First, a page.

Like all of the Parkers, she is active in supporting the town and Tom’s dream of creating a seaside resort. Unlike Tom, she is not married and has yet to consider the prospect. her 30’s, she would prefer to watch other people dance at balls rather than step onto the dance floor herself. Upon seeing Arthur pair up with Georgiana Lambe (Crystal Clarke) at a local dance, she becomes concerned that he has matrimonial designs on the heiress. But at the end of the day, he returns to her side.

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To sum it up: Diana is an interesting character. She (and Arthur by extension) provides comedic relief, creating a balance with the drama. While we laugh at her, we can see her love for her family and the stubbornness that exists in all of the Parker siblings.

Which is why she is a memorable character.

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Sanditon Character Review: Sidney Parker

The schedule for the Character Review posts will be changing to Friday (or Saturday at the latest from now on).

*Warning: This post contains spoilers about the characters from the book and the television show Sanditon. Read at your own risk if you have not watched the show. There is something to be said about a well-written, human character. They leap off the page and speak to us as if they were right in front of us, as flesh and blood human beings, instead of fictional creations.

It is easy to judge a book by its cover. It is harder to get to know them and understand the circumstances that made them into who they are. In Sanditon, Sidney Parker (Theo James) does not make a great first impression. Like his predecessor, Fitzwilliam Darcy, he comes off as rude, arrogant, and a snob.

One of four children (three boys and a girl), Sidney is the dark sheep of the family. Tom (Kris Marshall) is the dreamer. Arthur (Turlough Convery) is the layabout. Diana (Alexandra Roach) is the worrier. He has been away for many years and would rather be anywhere else than be in the company of his family.

When he meets Charlotte Heywood (Rose Williams), it is hate at first sight. Sidney perceives Charlotte to be a naive country girl. Charlotte thinks that he is a little too full of himself.

Things start to change when there is an accident in the town and Charlotte steps in to help. He begins to see her intelligence and her willingness to step in when necessary. They go back and forth for a while. It gets rocky when Charlotte does not understand the pressure that Sidney is under to keep his ward, Georgiana Lambe (Crystal Clarke) safe from golddiggers.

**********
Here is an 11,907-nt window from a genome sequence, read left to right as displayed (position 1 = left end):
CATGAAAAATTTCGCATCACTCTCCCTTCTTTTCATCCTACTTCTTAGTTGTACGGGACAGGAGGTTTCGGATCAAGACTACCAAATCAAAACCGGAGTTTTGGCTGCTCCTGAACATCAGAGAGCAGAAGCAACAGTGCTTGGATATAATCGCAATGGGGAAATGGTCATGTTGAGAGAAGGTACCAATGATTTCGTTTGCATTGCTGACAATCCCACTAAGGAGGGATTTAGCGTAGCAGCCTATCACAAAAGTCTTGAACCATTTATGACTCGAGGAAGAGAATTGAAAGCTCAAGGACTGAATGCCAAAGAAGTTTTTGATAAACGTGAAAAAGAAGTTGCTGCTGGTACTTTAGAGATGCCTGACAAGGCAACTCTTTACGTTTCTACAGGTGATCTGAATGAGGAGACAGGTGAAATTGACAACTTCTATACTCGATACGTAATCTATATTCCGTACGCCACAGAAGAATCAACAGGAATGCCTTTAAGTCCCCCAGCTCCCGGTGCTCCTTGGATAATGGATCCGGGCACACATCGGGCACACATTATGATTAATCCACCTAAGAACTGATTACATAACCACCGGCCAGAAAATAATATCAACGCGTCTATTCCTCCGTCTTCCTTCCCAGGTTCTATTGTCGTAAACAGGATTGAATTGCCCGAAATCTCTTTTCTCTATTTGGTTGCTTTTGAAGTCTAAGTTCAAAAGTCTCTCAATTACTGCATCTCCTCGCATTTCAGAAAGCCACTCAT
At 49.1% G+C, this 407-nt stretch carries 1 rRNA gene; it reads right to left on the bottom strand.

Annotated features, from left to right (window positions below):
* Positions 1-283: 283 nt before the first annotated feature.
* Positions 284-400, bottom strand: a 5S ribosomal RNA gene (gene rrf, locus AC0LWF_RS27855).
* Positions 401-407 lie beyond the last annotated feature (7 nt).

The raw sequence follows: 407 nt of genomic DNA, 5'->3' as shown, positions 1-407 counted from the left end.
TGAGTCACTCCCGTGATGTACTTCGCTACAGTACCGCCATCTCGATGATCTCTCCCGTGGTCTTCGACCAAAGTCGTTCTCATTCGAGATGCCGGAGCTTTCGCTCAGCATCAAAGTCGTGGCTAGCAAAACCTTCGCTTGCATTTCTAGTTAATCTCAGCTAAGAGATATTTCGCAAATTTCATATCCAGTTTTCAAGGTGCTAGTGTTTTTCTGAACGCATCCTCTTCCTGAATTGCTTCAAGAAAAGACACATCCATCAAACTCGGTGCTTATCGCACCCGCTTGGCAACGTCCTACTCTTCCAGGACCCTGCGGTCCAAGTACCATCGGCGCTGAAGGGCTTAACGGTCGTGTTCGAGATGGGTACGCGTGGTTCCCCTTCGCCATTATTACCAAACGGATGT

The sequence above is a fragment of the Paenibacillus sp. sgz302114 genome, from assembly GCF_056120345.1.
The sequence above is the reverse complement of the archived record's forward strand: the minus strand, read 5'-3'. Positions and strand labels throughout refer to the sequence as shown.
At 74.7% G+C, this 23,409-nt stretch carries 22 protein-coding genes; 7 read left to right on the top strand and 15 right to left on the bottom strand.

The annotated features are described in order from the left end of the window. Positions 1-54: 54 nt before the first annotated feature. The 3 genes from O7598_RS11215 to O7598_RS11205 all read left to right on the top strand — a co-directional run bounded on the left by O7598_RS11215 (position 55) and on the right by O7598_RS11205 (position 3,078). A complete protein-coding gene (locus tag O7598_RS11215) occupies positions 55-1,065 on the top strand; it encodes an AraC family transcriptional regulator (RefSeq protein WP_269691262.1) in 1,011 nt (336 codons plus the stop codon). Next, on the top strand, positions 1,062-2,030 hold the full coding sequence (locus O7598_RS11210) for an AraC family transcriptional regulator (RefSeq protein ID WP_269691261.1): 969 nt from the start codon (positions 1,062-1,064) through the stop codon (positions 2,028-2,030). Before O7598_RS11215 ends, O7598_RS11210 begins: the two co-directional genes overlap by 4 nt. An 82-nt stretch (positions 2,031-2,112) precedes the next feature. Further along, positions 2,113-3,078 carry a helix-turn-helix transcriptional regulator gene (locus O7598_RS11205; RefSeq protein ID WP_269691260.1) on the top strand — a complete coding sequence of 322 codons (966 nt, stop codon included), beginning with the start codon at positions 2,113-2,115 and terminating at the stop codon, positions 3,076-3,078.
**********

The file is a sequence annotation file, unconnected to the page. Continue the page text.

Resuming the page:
When they finally get together, it is a moment that has been a long time coming. It seems that Charlotte and Sidney’s future is all settled. But before Sidney can properly pop the question, he has to settle some business issues for Tom (again).

When he returns, he has bad news. The only way to save the family is to marry his ex, Eliza Campion (Ruth Kearney). Eliza is a wealthy widow who abandoned Sidney for her late husband. Upon previously encountering Charlotte, she promptly switched into Mean Girls mode, mocking her for her “low” upbringing.

Unfortunately, the next time we hear of Sidney, he is dead, leaving everyone around him heartbroken.

To sum it up: Sidney’s arc is one of opening up and learning to love. Not just romantic love, but the love of family. It is that love that forces him to make the decision to ultimately marry for money.

Which is why he is a memorable character.

Best Movies of 2022

  1. Black Panther: Wakanda Forever: After the death of Chadwick Boseman (T’Challa/Black Panther), the questions on how the IP would continue without its leading man seemed endless. Black Panther‘s sequel is both the perfect memorial to Boseman and a continuation of the narrative.
  2. Avatar: The Way of Water: The 13-year wait for the follow-up to Avatar was worth it. The themes of climate change are just as relevant now as they were in 2009.
  3. She Said: Based on the book of the same name, it tells the heart-pounding story to uncover the sexual assault allegations against Harvey Weinstein. NY Times reporters Megan Twohey (Carey Mulligan) and Jodi Kantor (Zoe Kazan) take on Weinstein and the Hollywood machine in a way that is jaw-dropping.
  4. Elvis: Austin Butler transforms himself into Elvis Presley, adding new layers to the music icon.
  5. Call Jane: Elizabeth Banks plays a housewife whose pregnancy is not going well in the days before Roe v. Wade. Denied an abortion by the local hospital, she finds an underground group and soon joins them in their mission to help women.
  6. Hocus Pocus 2: After 29 years, the Sanderson sisters are back. It has enough of its predecessor while holding its own in the best way possible.
  7. Mr. Malcolm’s List: Based on the book of the same name by Suzanne Allain, Mr. Malcolm is the most coveted bachelor in this Jane Austen-inspired narrative. In order to fend off marriageable young ladies and their match-making mamas, he creates a list of qualities that his wife should have. Little does he know that it will soon be moot.
  8. Downton Abbey: A New Era: This second film in the franchise opens the door to new stories while closing old ones in perfect fashion.